The high back buckets stayed around in 1973, but as Roger pointed out the bench seats went to a conventional style with a head rest. 1974 buckets went to a low back with separate headrest. I will say for seats from this era, these high back seats offered much more neck protection than the later seats with separate headrests (which IMO offered little to no protection).
Visibility when reversing the Torino is not good, and my Dad complained about that for years. The window is very high up, so you don’t have a good view of things that are low and close to the rear. Compared to a lot of modern cars, the rearward visibility isn’t out of the ordinary. The forward visibility is very good though, much better than the average modern car, largely due to the thin pillars.
Rear seat accommodations are not loaded with glass, but it is better than the formal roof cars. In my car with the bucket seats you have decent forward view and the large space between the front seats makes it feel more open than the isolation chamber of a bench seat car. My kids have never complained about the back seat being hard to see out of.
That rear window configuration was an unfortunate carryover from the 71 stang.
Unlike other Ford products of the early seventies (Mustang, Thunderbird, et al), I wondered how the Torino seemed to escape Bunkie Knudson’s touch. Maybe all he got to do was that steeply sloped rear window and someone else did the rest of the car.
Although Bunkie certainly got his ‘Bunkie-Beak’ with the gunsight nose on the Mercury version of the Torino.
A mechanic buddy of mine, who is similar in age and car history to me (54 in October and just bought car 53 this month) had a 72 Torino sports roof.
To this day it is the one car that he always talks about with pride and a warm smile.
Thanks to all for the kind comments. Someone mentioned this was posted on the Eve of Father’s day, and that was intentional. Today is actually my Dad’s birthday and part II will be published on father’s day. I surprised him today and told him about the article.
Thanks again to all for the kind words and I hope you enjoy part II.
CC Gold Star +1
_Thank_you_ for this ! .
Not everyone is close to their Fathers and your tale of _three_ generations is very heart warming .
This must be the ultimate incident of the CC effect. I went to the Motor Muster at Greenfield Village today, and saw this:
I muttered to myself “is this the one that was just written up on CC? The wheels look right.
…the interior looks right.
What part of Canada did he say he was from?
The window sticker was on display with some other material next to the car. It has a 351, nope not same car. I talked to the owner. He has never had this car at the MM before, and had never heard of CC. I explained that a near identical car was written up only a few days ago, so he looked up CC on his phone and scrolled to this article.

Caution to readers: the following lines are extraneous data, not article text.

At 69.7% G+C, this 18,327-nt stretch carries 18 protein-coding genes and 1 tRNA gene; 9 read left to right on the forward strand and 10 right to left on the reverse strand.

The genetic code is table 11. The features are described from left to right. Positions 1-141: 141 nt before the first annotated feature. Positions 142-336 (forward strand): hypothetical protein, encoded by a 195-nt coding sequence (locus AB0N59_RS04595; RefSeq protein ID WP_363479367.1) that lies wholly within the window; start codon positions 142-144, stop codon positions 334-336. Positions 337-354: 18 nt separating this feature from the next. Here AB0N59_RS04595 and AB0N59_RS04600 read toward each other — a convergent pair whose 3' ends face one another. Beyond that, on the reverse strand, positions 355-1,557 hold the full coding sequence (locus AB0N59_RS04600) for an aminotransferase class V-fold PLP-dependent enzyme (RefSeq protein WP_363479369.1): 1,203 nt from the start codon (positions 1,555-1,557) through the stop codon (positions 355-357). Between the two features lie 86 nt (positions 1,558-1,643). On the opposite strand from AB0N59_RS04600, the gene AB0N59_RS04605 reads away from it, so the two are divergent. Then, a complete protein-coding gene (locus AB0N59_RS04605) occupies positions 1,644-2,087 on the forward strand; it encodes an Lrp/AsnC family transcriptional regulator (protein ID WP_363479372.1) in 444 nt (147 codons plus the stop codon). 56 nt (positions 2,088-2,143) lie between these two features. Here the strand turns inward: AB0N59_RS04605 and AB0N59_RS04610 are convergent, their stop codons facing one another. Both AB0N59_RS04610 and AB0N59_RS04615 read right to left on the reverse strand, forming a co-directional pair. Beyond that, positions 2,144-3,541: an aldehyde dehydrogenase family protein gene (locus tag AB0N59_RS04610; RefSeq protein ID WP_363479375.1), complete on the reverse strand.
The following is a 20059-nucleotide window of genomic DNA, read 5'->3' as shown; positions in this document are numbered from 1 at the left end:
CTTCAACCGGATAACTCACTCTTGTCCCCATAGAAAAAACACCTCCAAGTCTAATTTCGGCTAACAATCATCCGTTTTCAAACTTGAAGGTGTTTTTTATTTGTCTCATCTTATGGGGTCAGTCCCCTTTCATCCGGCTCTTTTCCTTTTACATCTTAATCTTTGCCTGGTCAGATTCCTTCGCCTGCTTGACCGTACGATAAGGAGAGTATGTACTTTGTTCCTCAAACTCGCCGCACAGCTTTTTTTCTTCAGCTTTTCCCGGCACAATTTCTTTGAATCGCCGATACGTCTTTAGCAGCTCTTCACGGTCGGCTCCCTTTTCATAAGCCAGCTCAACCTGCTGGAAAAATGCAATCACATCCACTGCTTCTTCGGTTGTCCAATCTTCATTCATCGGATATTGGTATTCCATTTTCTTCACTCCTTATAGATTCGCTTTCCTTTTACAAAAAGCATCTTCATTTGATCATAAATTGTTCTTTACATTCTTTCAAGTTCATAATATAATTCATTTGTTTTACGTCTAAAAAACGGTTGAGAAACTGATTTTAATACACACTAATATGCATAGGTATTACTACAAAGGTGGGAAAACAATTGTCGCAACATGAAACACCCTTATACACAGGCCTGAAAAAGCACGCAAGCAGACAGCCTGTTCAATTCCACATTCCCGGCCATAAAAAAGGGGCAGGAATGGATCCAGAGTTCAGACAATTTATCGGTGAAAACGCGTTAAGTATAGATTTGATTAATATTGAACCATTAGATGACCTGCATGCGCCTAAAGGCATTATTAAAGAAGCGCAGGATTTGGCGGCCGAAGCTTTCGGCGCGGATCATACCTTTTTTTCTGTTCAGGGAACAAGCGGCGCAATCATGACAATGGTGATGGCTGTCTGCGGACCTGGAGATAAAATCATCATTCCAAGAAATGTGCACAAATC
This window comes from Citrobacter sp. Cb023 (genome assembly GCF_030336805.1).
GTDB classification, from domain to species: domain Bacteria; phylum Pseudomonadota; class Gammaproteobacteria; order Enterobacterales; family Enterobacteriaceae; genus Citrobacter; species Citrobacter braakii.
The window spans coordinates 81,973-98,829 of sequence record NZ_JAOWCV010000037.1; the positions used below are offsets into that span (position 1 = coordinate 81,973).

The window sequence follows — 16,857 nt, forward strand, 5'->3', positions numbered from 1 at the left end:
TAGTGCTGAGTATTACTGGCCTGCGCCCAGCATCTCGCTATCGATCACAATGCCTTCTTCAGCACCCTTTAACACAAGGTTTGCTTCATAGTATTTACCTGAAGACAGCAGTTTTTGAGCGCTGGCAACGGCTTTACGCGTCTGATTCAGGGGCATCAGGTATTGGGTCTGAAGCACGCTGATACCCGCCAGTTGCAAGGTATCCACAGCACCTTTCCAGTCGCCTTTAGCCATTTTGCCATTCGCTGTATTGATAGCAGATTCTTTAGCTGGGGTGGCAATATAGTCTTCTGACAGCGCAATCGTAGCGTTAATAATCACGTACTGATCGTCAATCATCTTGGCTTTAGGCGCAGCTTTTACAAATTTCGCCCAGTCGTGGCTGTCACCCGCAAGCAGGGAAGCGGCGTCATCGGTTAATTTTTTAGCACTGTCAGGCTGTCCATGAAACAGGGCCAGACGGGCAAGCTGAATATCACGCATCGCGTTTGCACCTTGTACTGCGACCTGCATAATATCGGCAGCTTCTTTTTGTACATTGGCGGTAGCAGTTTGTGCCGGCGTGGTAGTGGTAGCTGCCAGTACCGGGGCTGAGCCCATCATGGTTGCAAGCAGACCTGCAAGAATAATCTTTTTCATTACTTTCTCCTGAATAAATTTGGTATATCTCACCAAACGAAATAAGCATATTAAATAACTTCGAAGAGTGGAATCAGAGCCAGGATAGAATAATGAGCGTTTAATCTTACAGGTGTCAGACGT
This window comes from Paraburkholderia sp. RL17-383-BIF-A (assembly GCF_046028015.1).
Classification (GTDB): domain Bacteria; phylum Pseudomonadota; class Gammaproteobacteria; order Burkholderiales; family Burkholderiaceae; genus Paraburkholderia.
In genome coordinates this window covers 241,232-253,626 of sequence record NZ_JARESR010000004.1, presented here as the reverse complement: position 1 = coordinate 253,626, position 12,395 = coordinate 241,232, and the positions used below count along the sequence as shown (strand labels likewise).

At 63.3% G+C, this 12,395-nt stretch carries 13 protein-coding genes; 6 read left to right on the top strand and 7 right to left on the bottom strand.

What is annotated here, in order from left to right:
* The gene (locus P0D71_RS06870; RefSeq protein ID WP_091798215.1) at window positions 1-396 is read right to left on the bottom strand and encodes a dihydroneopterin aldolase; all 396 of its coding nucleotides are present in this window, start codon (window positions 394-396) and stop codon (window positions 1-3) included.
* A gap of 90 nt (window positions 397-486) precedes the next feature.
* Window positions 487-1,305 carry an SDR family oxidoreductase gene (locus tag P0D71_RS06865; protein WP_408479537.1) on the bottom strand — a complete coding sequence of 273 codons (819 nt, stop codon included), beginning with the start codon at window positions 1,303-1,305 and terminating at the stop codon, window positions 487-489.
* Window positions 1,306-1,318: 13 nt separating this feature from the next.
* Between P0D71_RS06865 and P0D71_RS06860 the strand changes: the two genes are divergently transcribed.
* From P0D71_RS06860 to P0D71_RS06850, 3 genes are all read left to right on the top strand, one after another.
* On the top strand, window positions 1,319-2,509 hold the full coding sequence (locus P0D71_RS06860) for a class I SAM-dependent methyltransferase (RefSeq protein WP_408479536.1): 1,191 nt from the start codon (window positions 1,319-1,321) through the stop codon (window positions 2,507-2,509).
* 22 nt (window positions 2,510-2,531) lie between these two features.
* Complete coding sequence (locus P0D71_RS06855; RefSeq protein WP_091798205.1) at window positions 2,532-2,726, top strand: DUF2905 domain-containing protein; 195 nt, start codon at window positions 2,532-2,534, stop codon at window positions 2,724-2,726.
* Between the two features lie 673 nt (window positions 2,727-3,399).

Wow Steve, that is the CC effect! To this date, that is the closest I have seen to my Torino. Not only does it have the bucket seat white interior, its’ also from Canada and it’s a non-A/C car too. It seems most of the red Torino’s had black interiors, and there were definitely far more chrome trimmed cars than laser stripes. This car also has the less common chrome trim on the lower rear valance (which I don’t care for), and doesn’t have the trunk molding my car has. It looks like the seats were reupholstered without the comfortweave (which is no longer made). Was this a 351-2V (H-code) or 351-4V (Q-code) car?
Do you know if this was an original laser stripe car? The reason I ask, is that it is missing the chrome fender lip moldings. A lot of people are adding the laser stripes to their cars now that they are reproduced, and laser strip cars used specific fender lips moldings (which were also specific to 1972). The chrome trimmed cars used shorter molding that ended at the chrome trim. These 1972 laser stripe moldings are next to impossible to find today. Many add the laser stripe today, it’s kind of the equivalent of guys putting SS badges on Chevelles. In a lot of cases they just don’t install the moldings when the laser stripe is put on. The ’72 Torino in the Clint Eastwood movies had this flaw too (among a others).
Do you know if this was an original laser stripe car?
Argh! See the placard to the right of the car in the first pic? That placard had the window sticker on it. It crossed my mind to take a pic of the sticker, but I didn’t. The placard also had both English and French versions of the 72 Torino specific brochure and some other literature.
I looked at the sticker for the engine spec, but did not look for the other things you are asking about. I read that it was a 351, and it might have said 2bbl, because I asked the guy if it was a Windsor or a Cleveland. If it said 4bbl, I probably would have assumed Cleveland. The guy said it was a Cleveland.
Given that the guy was displaying that window sticker, and there are plenty of people around that are more sharp-eyed than me, either he had a phony sticker for a laser stripe car made up to fool people so he wouldn’t be called out for putting the stripe on a car that did not originally have it, or this is the real deal.
Here’s the other interior pic I took.
While I wasn’t a fan of mid-’70s cars, I’m happy to see these rare early versions, with their integrated, stylish chrome bumpers. Especially compared to the horrendous painted plastic or chromed ‘railroad-ties’ that festooned nearly everything in North America by 1974.
Happy Motoring, Mark
The 400 may be considered a oddball by some, but is in fact a excellent platform for a performance engine. 400 based engines have won the Engine Masters challenge more than once.(Can you say Jon Kaase?) Lets not forget it’s heart is in Cleveland….